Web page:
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    CriticalInquiry Winter1995 289yet permit me to sketch the beginning of a response. I cannot believe thathe was seduced by psychoanalysis, even as he celebrated the rupture hatFreud's work represented. Could the victory that the analysand, listenedto by the analyst, wins over censure seem to him to be pure of all resem-blance to confession? Is the refusal of any attempt at corrective recupera-tion, which is the self-justification of psychoanalysis, always totallytransparent? If the recognition of sexuality is to be credited to psycho-analysis, is this the same for Foucault as the recognition of the uncon-scious?

    Thirty years afterwards, would Foucault maintain what he said ofFreud, that he had "expanded the miracle-working powers" of the medi-cal practitioner?4 I have not found the elements of a response to thesequestions in the work of Hubert L. Dreyfus and Paul Rabinow, MichelFoucault,unparcoursphilosophique,5or in Jacques-Alain Miller's importantpresentation on Foucault and psychoanalysis during the 1988 interna-tional conference "Michel Foucault, philosophe."6 Perhaps the lectures atthe College de France in 1973-74 on "Le Pouvoir psychiatrique," whichdealt extensively with antipsychiatry, would supply some new informa-tion concerning his opinion of psychoanalysis.7It has been thirty years! Since 1961, other works by Foucault-Nais-sance de la clinique,Les Mots et leschoses,Histoiredela sexualit~-have in parteclipsed the initial influence of Histoirede la folie. I admire the first two.In Le Normalet lepathologique, said how much I had been moved by thefirst.8 I wrote an article on behalf of the second for which I had nothingbut praise. But for me, 1961 remains and will remain the year that a trulygreat philosopher was discovered. I had already known at least two, whohad been my classmates: Raymond Aron and Jean-Paul Sartre. They didnot get along with one another. Nor did they get along with Michel Fou-cault. One day, however, all three were seen united. That was to sustain,against death, an undertaking without limits.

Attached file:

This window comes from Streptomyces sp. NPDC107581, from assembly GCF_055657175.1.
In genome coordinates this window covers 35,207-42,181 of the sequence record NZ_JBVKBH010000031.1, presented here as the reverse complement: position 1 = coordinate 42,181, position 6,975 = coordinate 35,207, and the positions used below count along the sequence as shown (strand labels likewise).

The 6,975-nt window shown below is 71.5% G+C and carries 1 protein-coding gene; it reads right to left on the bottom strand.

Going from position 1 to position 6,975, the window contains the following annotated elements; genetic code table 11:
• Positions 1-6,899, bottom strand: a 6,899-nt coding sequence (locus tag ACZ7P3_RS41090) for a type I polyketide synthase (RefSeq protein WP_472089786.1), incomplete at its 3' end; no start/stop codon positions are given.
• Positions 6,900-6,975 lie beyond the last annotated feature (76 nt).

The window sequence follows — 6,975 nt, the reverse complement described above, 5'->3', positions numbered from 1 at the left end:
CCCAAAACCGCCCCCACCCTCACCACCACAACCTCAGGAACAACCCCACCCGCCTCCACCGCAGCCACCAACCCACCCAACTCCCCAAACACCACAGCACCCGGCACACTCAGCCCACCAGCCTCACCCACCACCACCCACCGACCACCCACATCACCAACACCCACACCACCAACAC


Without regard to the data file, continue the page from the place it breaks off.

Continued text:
4. Foucault, Folieetdiraison, p. 611; Madnessand Civilization,p. 277.5. See Hubert L. Dreyfus and Paul Rabinow, Michel Foucault:BeyondStructuralism ndHermeneutics(Chicago, 1983); trans. Fabienne Durand-Bogaert, under the title Michel Fou-cault,unparcoursphilosophique: u-deldde l'objectivitetdela subjectiviti Paris, 1984).6. See Jacques-Alain Miller, "Michel Foucault et la psychanalyse," in MichelFoucault,philosophe:Rencontrenternationale,Paris9, 10, 11janvier 1988 (Paris, 1989), pp. 77-84.7. See Foucault, Risumi descours 1970-1982 (Paris, 1989).8. See Georges Canguilhem, Essaisurquelques roblemesoncernant e normalet lepatholog-ique (Strasbourg, 1943); trans. Carolyn R. Fawcett, under the title On the Normal and thePathological,ed. Robert S. Cohen (Boston, 1978).